© 2012 Wasted Space Publishing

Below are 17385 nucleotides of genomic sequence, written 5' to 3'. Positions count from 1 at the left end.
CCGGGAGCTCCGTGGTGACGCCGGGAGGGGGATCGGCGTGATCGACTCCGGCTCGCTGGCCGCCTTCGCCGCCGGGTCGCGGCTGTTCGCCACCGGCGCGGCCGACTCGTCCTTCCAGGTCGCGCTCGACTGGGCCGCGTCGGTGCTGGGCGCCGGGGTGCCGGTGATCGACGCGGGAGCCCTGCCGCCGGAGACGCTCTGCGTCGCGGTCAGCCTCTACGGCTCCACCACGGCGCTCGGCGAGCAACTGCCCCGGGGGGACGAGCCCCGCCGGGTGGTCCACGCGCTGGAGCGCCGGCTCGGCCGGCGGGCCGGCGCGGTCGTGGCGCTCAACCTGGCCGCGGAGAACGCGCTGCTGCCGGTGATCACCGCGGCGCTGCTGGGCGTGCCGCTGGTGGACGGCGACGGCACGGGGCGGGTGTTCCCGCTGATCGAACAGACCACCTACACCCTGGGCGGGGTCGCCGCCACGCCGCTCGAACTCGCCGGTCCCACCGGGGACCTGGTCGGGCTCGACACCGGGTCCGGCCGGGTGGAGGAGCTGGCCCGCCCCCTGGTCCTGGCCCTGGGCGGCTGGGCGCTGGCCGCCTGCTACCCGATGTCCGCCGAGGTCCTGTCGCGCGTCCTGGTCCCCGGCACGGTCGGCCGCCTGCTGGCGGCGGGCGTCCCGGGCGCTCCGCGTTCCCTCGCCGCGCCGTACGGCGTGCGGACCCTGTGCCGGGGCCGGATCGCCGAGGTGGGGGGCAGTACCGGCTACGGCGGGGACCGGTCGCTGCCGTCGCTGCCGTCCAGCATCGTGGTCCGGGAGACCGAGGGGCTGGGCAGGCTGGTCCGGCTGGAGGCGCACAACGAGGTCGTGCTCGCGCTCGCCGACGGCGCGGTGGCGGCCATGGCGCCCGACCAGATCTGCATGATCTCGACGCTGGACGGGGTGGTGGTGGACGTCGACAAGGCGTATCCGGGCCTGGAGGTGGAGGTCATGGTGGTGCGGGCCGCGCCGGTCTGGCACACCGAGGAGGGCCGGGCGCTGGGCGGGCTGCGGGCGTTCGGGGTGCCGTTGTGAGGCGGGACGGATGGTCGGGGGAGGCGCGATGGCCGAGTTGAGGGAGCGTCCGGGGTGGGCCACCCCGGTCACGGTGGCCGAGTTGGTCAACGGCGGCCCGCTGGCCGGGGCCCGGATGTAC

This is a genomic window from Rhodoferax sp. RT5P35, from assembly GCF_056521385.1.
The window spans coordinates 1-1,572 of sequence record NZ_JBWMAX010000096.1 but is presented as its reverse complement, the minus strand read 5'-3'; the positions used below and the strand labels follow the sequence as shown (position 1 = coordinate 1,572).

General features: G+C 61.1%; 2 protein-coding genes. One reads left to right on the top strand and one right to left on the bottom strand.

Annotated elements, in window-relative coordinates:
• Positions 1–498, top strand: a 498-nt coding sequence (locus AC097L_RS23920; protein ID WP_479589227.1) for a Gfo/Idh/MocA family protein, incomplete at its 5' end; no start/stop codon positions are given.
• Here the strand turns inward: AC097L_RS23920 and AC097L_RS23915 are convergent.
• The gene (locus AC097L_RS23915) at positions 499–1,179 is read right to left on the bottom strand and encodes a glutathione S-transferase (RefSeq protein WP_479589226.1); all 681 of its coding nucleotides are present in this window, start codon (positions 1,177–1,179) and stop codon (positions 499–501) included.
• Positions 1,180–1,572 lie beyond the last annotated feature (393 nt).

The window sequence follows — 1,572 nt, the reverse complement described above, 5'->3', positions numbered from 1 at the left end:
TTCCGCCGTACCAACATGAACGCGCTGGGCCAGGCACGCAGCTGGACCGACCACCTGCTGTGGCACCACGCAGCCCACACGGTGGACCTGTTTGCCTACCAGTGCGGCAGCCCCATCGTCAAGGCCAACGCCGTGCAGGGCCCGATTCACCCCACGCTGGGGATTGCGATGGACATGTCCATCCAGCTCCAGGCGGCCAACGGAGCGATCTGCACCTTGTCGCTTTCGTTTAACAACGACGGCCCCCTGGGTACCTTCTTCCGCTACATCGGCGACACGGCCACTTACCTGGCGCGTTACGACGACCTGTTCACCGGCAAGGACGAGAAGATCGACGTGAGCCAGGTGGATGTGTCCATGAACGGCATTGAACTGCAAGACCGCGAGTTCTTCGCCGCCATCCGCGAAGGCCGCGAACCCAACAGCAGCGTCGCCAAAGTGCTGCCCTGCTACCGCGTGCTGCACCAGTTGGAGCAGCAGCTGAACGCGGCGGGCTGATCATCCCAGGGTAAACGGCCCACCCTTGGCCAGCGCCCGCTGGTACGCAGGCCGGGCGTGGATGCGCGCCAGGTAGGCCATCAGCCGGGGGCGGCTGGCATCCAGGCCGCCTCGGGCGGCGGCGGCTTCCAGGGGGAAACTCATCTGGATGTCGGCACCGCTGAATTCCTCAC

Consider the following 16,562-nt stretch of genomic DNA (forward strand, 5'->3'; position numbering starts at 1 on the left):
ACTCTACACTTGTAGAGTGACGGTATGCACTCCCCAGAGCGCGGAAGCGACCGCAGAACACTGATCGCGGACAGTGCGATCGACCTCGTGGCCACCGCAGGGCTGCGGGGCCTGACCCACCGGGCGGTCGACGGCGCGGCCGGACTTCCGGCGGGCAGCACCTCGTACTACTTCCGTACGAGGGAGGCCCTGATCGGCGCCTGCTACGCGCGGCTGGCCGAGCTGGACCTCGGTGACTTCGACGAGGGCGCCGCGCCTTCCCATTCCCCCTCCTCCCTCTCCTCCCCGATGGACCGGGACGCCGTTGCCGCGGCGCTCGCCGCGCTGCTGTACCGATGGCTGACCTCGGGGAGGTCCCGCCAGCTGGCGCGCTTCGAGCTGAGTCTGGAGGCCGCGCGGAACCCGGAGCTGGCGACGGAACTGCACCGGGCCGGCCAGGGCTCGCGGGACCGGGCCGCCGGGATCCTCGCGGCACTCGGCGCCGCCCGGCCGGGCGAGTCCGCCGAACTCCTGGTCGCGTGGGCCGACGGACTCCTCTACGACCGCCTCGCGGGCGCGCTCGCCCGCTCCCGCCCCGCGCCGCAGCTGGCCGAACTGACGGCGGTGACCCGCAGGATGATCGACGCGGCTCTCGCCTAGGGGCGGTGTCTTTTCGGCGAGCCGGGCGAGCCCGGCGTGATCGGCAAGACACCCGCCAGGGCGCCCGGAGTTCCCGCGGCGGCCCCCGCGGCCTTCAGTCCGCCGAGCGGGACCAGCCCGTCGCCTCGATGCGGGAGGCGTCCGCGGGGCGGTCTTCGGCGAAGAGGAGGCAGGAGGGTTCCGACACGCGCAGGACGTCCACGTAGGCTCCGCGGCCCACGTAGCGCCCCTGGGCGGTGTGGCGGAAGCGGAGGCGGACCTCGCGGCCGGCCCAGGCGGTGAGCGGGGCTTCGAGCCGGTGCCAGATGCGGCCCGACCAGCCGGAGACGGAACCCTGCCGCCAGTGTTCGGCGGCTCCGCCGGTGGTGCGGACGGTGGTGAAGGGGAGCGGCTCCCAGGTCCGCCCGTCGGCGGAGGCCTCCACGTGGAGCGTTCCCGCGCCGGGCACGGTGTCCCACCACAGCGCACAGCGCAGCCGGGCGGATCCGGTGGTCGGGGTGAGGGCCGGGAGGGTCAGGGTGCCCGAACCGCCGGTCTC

It was hard to spot a dead animal by the side of the road after it snowed. They looked like a little white mound, like a corpse buried in white dirt, and Farley couldn’t tell if it was a road kill or just garbage or what. That was why he started early in the fall. It didn’t usually snow in Ft. Worth, but it had the last two years and Farley needed to be finished in case it snowed again this year. Every morning Farley woke up from his summer place around the back of a convenience store on Lancaster. He’d walk across the street to the mission and see what they were passing out for breakfast. Most times it was just a cup of black coffee and maybe a doughnut. Sometimes they had powdered eggs or biscuits with a thin gravy to go with the coffee, though. He knew most of the guys that showed up at the mission every morning. They tried to include him in their joking around, but Farley spent as little time at the mission as possible. He drank his coffee and left to look for road kills. He knew the other bums thought he was crazy, to go along with being homeless, but he didn’t care. It got cold in the winter and there wasn’t nothing in the world Farley hated worse than being cold. He walked up Lancaster to the first street that would take him to the freeway. There were always road kills on the freeway. If they were on the side of the road, he scooped them into the brown 30-gallon trash bag he carried with him. If they were in the middle of the road, he left them. No use getting hit by a car over a dead animal. When he got to Beach Street, he got off the freeway and headed north. There was a nice little road about two miles up Beach that was almost like a country road. It was two lanes with no center stripe, and a lot of trees and open fields on both sides. Somebody around there even kept a bunch of horses and they were out loose in the fields sometimes. To boot, cars travelled the road pretty heavy and there were always road kills there, too. Farley walked up his little country road just a short ways, to where a gully with a narrow creek ran through the trees to the north. He used to go all the way up to where the fork of the Trinity ran under the road, but the water rose too fast down there when it rained so he stayed away from there now so he wouldn’t get caught in a flood. Instead, he lugged his trash bag down into the gully off the road. He dumped the dead animals under a tree and sat down there with them on a stump that fit him perfectly. The creek ran by when there was water in in, and the sun shone through the trees, too, but he sat in the shade. He had a knife he couldn’t remember where he’d got, and he kept it sharp by rubbing it on the curb every night, like a whetstone, outside the convenience store where he slept. He skinned the animals with the knife – a small dog, two cats, and an opossum he found down by the Trinity River – and buried their entrails in the soft mud of the creek bed. Sometimes, when his trash bag started getting tattered and the little varmints’ paws and legs would poke out of the holes in the bag while he carried them to his place on the country road, he would put the entrails back in the bag and double it over before he carried it down to the landfill on the other side of the Trinity. He wouldn’t go up the main road to the landfill, but skirted around the edge of the site so no one would spot him while he looked for another bag in better condition to replace his old one filled with road kill innards. After he skinned the animals, he laid the pieces of pelts that were usable, fur side down, over branches of the tree he sat under. They would dry out enough to use in a day if it was sunny. He stored the dried pelts in a cache on the other side of the creek in the woods in a fallen tree with its insides rotted out. It only took Farley a couple of weeks, since sometime around the middle of September he estimated, to collect what he thought was enough skins. He made another trip to the landfill and searched around most of the afternoon for something to sew together the pieces. He found all kinds of pieces of string of different lengths. Finally he found a rusted fishhook with a good thirty feet or more of line attached. He straightened out the hook and used the fishing line for thread. It was at least eighteen or twenty pound line and wouldn’t wear out as fast as the string he had. The sewing used up more time than finding the road kills. First of all, there was a lot of unsewing and tearing apart as Farley leaned how to construct a coat. He took off his shirt to see how it was sewed together before he started. Then, without any further ado, he just started sewing the furs together. In a jumble of black cats and striped cats and furry dogs and squirrels and whatever else there was, he tried to match up straight edges to sew together as the side seams. That worked pretty well, but he had trouble with the arms and sewing the side under the arms. Three times he sewed the seam for one of the arms, but the hole was too small and he couldn’t get his arm through it so he had to tear the seam apart and add more pelts. Also, he discovered the string he had wouldn’t work at all to hold the pelts together and he had to go back to the landfill to scrounge around for more nylon fishing line. He would have finished in time, but he ran out of pelts sometime in October. He knew it was late October because the bums at the mission had quit talking about trying to get out to the State Fair in Dallas, and because it was getting cold at night and he was already thinking about moving closer into the city where he could find better places to get out of the wind and where it seemed to stay a little warmer somehow. But the coat was almost finished, really. The sleeves were finished. The front was finished and the shoulders and part of the back, even the short stand up collar. There was just a huge hole that left the back gaping open. Still, Farley wore the coat everywhere now, and the bums were quite sure he was crazy now when they saw him in it. He resigned himself to that and the fact he would have to spend a few more days skinning road kills if he didn’t want the wind whipping up his backside all winter. When the coat was finished he would move into the city. It was too far from downtown to where he sewed his road kills to walk every day. He could wait into November to move downtown. It didn’t really get cold until after that anyway. Most of the bums around the mission on Lancaster were beginning to move, at least the ones that didn’t stay around the mission year-round, but he could wait. He made his usual trek down the freeway to Beach Street, but he only found one dead he-couldn’t-tell-what-it-was. All the way down his country road, past the Trinity and the landfill, he didn’t find anything else. He walked farther down the road than he ever had before, to where it forked off. Down the left fork he stopped dead in his tracks as he turned into the first bend in the road. A big, black Doberman pinscher swung its head around and looked mournfully at Farley. The dog must have weighed close to one hundred pounds. He was sitting in the middle of the road, and at his feet was another Doberman almost as big, a red one. Farley could see the blood that spotted the pavement around the red one’s head. At first, Farley just stood there, still, and surveyed the scene. It took him a minute to decide what it meant. The red one must be a female, he finally figured. A car must have got hit it while the two dogs were loose. Now the black male was standing over its mate, waiting for her to get up so they could go home. Farley moved toward the pair then and squatted about an arm’s length from the black male. The dog growled softly, but not menacingly, somehow. Farley slowly reached out his hand and stroked the red female to try to see if it was only injured or really dead. The growl grew in the black dog’s chest, but it didn’t make any move to stop Farley. Farley scooted on his haunches closer to the female and stroked her sleek, still warm body. She didn’t move, and Farley couldn’t feel any breath moving her chest. He bent down closer over her and looked at her head. The side of her head that rested on the street was matted in blood and the bulky muscles of her neck were lax. Farley felt the warm breath of the black male across his shoulder as he was hunched over the red Doberman. He felt its cold nose in the crook of his neck and a tender lick along the point of his jaw line. Farley stood up slowly and the black Doberman stood up, too. A car whizzed around the corner and by them. The driver looked at them but didn’t slow down. Farley went to the side of the road and dumped the dead animal out of his trash bag. He came back and wrapped the red female’s head carefully in the bag. The black male watched expectantly, looking like a husband in the waiting room of a hospital; he must have thought Farley was going to do something to help his mate. The red dog was heavy, at least seventy or eighty pounds Farley guessed as he picked it up over his shoulder, and dead weight, too, like a sack of dirt. He walked with the dog slung over his shoulder like that, back toward his place by the creek. He had to stop every so often to rest, and pretty soon his shoulders started to ache as he switched the load from side to side. The black male followed along with him faithfully, standing protectively by when Farley rested. Back at the creek, Farley laid the dead dog down and got out his knife. He started skinning it with the expertise he had gained skinning all the other road kills during the last weeks. The black male lay down with his belly in the cool mud by the creek. He whimpered off and on in lament, but resigned, it seemed, to the fate of his companion. The red pelt Farley got from the female Doberman was easily large enough to cover the hole in the back of the coat. He set the skin out in the sun to dry. It was still warm during the middle of the day and the skin would dry out faster if it was directly in the sun rather than in the indirect light, slung over one of the branches of the tree he sat under. The black male got up and sniffed at the skin of its mate. He plopped down on his haunches and sat by in the sun as it dried. Farley took up the front paws of the dead female while the last piece of his road kill coat dried out. He used his knife to dig out the two longest claws on each paw. They were all more or less two inches long and almost as big around as a pencil. He took off his coat and made four slits about an inch long, spaced evenly down one side of the front of the coat. He sat there quietly sewing the claws on the other side of the front of the coat as buttons. The day passed at a steady pace and Farley’s black friend eventually moved back to his more comfortable place in the mud of the creek bed. When the sun started falling behind the trees Farley got the red pelt and started sewing it into place. The black male moved closer and sat at Farley’s feet so he could see exactly what was happening to his mate. It took Farley late into the night, sewing the coat. He finished with the light of the moon aiding his eyes through the branches of the trees. He got up from the stump when he was finished, a little stiff and his shoulders sore from carrying the dead Doberman earlier in the day. He put on the coat and buttoned the claw buttons and smiled to himself. The black Doberman followed him at first as he began walking back toward the mission on Lancaster, but when Farley got to Beach Street, the black dog put his head down and moved partways back down the country road. He watched Farley walking up Beach towards the freeway awhile before he disappeared into the night, probably to go home, too. There were no bums outside the mission when Farley got there. That meant it was at least midnight. He went to his place behind the convenience store, and it wasn’t long before the morning sun woke him up. He went to the mission for his coffee, warm in his coat. He didn’t hang around with the bums at all that morning. He headed downtown instead, to find his home for the winter. He staked himself out a place behind a tire store not far from the stockyards. During the days he would walk out to the stockyards, or into the city where the hotels were, and see if any of the people around were feeling the Christmas spirit yet. He got enough money to eat at Burger King at least once every day, usually. He was attracting more attention than he normally did because of his new coat. The other bums wanted to know how long it took him to make it. The other folks gave him a long look even when they didn’t give him any money. It was on one of his hotel days; he was standing around outside the Worthington Hotel and none of the bell boys had told him to get out of there yet. A woman came out of the front of the hotel and walked straight across the street, straight at him. She smiled a big smile at him and he smiled back, sort of. She reached in her purse and handed him a ten-dollar bill. “Did you make that coat?” she asked him. Farley nodded. “Did you make it from dead animals you found or something?” she said as she put her hand on his shoulder and made him turn around. “Is that a Doberman pinscher?” she asked, her voice incredulous. Farley nodded again. “I have never seen anything like this in all my life, not even in New York,” the woman rattled on. “I’m here for market this week, you see. Would you mind if I tell some of my friends about this extraordinary coat?” she asked as she stroked the different textures of the furs and fingered the claw buttons. Farley shook his head and smiled to himself. “Just extraordinary,” the woman smiled, too, and walked off up the street. Farley found a bit of shade and sat down. The smile grew on his face as he thought about it. He could just image, some high roller making fur coats out of road kill for high class ladies. What are the animal lovers going to say about something like that? After all, it’s just finding a use for the little critters in their misfortune. Yep, it sure could be big business. “But I won’t see no more out of it than this ten dollar bill,” Farley said out loud, and the warmth of the road kill coat when the winters come.